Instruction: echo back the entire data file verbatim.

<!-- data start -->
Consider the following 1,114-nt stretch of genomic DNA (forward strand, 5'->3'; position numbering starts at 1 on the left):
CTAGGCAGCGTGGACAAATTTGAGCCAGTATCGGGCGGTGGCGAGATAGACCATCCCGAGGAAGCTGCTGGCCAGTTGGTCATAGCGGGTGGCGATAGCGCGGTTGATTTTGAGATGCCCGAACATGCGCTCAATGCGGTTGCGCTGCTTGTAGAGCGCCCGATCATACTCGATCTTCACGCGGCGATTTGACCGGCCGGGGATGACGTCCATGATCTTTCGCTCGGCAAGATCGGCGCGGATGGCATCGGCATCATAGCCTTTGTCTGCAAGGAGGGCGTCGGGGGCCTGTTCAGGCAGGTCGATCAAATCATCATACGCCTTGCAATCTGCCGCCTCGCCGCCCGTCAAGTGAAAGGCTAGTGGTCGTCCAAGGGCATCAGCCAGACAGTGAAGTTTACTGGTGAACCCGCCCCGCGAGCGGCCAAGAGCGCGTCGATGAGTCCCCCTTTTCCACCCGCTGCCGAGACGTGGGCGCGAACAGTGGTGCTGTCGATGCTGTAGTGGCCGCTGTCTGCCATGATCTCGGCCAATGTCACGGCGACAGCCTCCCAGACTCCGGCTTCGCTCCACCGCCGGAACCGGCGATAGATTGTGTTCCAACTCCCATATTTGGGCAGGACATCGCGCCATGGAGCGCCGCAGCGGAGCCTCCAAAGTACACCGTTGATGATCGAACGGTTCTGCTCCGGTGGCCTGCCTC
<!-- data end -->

Consider the following 1,114-nt stretch of genomic DNA (forward strand, 5'->3'; position numbering starts at 1 on the left):
CTAGGCAGCGTGGACAAATTTGAGCCAGTATCGGGCGGTGGCGAGATAGACCATCCCGAGGAAGCTGCTGGCCAGTTGGTCATAGCGGGTGGCGATAGCGCGGTTGATTTTGAGATGCCCGAACATGCGCTCAATGCGGTTGCGCTGCTTGTAGAGCGCCCGATCATACTCGATCTTCACGCGGCGATTTGACCGGCCGGGGATGACGTCCATGATCTTTCGCTCGGCAAGATCGGCGCGGATGGCATCGGCATCATAGCCTTTGTCTGCAAGGAGGGCGTCGGGGGCCTGTTCAGGCAGGTCGATCAAATCATCATACGCCTTGCAATCTGCCGCCTCGCCGCCCGTCAAGTGAAAGGCTAGTGGTCGTCCAAGGGCATCAGCCAGACAGTGAAGTTTACTGGTGAACCCGCCCCGCGAGCGGCCAAGAGCGCGTCGATGAGTCCCCCTTTTCCACCCGCTGCCGAGACGTGGGCGCGAACAGTGGTGCTGTCGATGCTGTAGTGGCCGCTGTCTGCCATGATCTCGGCCAATGTCACGGCGACAGCCTCCCAGACTCCGGCTTCGCTCCACCGCCGGAACCGGCGATAGATTGTGTTCCAACTCCCATATTTGGGCAGGACATCGCGCCATGGAGCGCCGCAGCGGAGCCTCCAAAGTACACCGTTGATGATCGAACGGTTCTGCTCCGGTGGCCTGCCTC